First weeks in Santa Cruz, Bolivia

Feb 112009

It has been already three weeks!! I arrived to Bolivia with my family the 16th of january to work with the ICFJ implementing a digital platform that will entitle the journalists from rural areas to share their contents and stories. My partner in Santa Cruz will be Radio Fides, a networks of stations owned by the jesuitic company and considered to be one of the most serious and balanced in a country torn by a fierce political struggle between the capital, La Paz, and the capital of the eastern part, Santa Cruz. Santa Cruz is one of the richest cities in the country, thanks to its oil and specially gas reserves and its intense trade with neighbouring countries such as Brazil and Argentina. It is also a big and chaotic city that has grown wildly in the last years; despite that, it still preserves some fine architecture from its colonial past, specially in the centre.

I arrived to Santa Cruz just a few days before the constitutional referendum organised by the government of Evo Morales on the 25th of January. That allowed me to test what I already sensed: that the country is heavily polarised between the mountains and the tropical regions, between the rich and the poor ones, between the cambas and the coyas, as they call them here. This makes journalism a difficult task: it is challenging to try to be objective at the risk of being accused of serving one side or the other.

Although Bolivia's poor socioeconomic indicators, the media landscape is very vivid. There are dozens of televisions, radiostations and newspapers, which can freely criticise what the government do or says, unless their editorial line forbids that. In big cities, the means are enough to develop live and spectacular news programs. The situation is quite different in the rural areas, where there is no Internet or, if there is, it is too expensive for people to use it. I would like to remember that a 2MB Internet connection costs about 300 dollars a month, which is prohibitive in a country where the average wage is about 150-200 dollars. The means in this stations are poor: one journalist to cover all issues, a situation that should remind us, journalists from rich countries, how lucky we are. I have had the opportunity to visit two of the provincial stations I will work with: Concepción, a nice village in the middle of tropical landscapes, and San Julián, a city that has tripled its population during last years due to the arrival of thousands of people from the mountains, a phenomenon that makes this city very conflictive due to the political struggle I have already mentioned. All these circumstances make me think that, before helping to create the platform, I will first have to concentrate on journalistic training.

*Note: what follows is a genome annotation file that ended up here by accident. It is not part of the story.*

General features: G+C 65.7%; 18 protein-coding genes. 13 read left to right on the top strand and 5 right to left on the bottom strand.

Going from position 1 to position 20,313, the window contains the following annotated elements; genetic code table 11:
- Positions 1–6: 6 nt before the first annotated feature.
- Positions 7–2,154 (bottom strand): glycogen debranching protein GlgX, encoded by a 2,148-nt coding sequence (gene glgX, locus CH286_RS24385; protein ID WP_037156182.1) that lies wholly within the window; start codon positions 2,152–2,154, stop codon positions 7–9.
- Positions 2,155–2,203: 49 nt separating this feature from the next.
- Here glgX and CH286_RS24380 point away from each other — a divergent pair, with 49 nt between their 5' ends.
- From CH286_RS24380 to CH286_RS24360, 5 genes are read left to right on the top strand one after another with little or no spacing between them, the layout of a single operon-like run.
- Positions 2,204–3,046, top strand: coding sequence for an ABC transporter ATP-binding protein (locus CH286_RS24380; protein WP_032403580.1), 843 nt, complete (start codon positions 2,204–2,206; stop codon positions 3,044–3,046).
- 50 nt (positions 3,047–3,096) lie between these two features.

These first weeks have been also devoted to adapt ourselves to a new reality: heat (tropical weather!!), traffic, bureaucracy and mosquitos. Due to wet season, there is an epidemic of dengue in the region. There have been about 6,000 ill people reported in Santa Cruz, and some deaths because of the worst version of this illness. Hope everything goes fine!